"When they said herbal shampoo, I didn't know THIS was what they meant!"

"Wash and go, wash and go... where am I supposed to GO with this?"

"I wonder how many people will guess those branches are actually pinned into my scalp... How else would they stand up like that?"

"That's the last time I let my florist friend help me wash my hair!"

"Does my bum look big in this?"

"And now I can finally get Radio 6!"

Pass me the hair straighteners someone!

[DW says:
Highly Commended.]

Third Place


She doesn't look much now but wait until spring !

Second Place

("With an entry," says David W, "that is reminiscent of
I’m Sorry, I Haven’t a Clue...)

"You idiot! I said I wanted to look like a SEDUCER!"


("Even though," admits David, "I had to look up the meaning of 'ficus'!")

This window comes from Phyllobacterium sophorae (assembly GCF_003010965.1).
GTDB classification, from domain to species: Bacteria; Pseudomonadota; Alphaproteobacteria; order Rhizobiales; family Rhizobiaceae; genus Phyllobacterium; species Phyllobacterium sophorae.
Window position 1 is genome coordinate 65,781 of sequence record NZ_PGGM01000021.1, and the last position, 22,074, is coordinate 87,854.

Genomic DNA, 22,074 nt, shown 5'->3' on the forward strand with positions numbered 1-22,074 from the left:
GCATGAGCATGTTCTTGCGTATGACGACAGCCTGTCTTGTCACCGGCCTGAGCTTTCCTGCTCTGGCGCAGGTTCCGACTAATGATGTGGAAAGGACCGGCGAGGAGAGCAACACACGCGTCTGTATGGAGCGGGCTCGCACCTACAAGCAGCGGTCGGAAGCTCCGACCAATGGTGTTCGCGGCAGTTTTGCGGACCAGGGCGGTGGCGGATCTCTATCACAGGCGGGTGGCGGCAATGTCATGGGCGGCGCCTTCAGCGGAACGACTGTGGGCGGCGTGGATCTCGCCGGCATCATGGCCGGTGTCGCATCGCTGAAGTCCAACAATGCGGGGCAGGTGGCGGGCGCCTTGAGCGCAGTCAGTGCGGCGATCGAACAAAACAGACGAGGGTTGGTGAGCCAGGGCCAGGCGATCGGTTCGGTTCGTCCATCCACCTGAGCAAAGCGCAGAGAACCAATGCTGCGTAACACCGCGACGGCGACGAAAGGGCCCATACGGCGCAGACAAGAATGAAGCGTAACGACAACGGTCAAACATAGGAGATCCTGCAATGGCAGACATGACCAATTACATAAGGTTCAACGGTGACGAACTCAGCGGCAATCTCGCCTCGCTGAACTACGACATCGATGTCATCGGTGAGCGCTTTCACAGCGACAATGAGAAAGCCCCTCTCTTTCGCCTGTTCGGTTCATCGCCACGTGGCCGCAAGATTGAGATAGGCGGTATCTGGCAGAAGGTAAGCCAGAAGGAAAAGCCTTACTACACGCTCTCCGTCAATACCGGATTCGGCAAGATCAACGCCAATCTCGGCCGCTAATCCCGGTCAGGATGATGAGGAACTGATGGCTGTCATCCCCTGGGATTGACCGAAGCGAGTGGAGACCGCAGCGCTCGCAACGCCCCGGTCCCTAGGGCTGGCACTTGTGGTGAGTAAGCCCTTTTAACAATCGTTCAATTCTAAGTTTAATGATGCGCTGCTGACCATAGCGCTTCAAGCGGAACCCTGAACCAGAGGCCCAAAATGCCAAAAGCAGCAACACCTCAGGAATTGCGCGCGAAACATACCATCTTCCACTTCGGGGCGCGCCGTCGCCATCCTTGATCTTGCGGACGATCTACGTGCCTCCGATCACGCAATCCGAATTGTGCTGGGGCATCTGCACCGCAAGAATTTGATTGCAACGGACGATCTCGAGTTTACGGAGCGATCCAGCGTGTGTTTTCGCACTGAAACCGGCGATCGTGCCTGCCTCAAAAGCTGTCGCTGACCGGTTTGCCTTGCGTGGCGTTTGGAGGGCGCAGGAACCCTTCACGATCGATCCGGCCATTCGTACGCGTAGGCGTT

Applying for the job at The Royal Parks’ accounting division Emma showed she had a head for ficus.

Well done to the winners and thanks to everyone for taking part and to David for judging the Best in Show (Herbaceous Border Category)!

Wednesday, 10 March 2010


Move over Tim! Let's have a look at another Burton - two other Burtons in fact - in a rather more conventional Wonderland.

In 1983, Richard and daughter, Kate (by first wife Sybil Williams) appeared together in an American TV version of Alice in Wonderland based on actress Eva Le Gallienne's celebrated Broadway adaptation of 1932, to which - for a time - Walt Disney acquired the film rights. That's Miss La Gallienne, on the right, as the White Queen in the original production.

Of course, the White Knight, is not a true Wonderlander, but an escapee from Looking-glass World, although as far as dramatists and filmmakers are concerned, Lewis Carroll's two books are pretty much interchangeable and invariably amalgamated!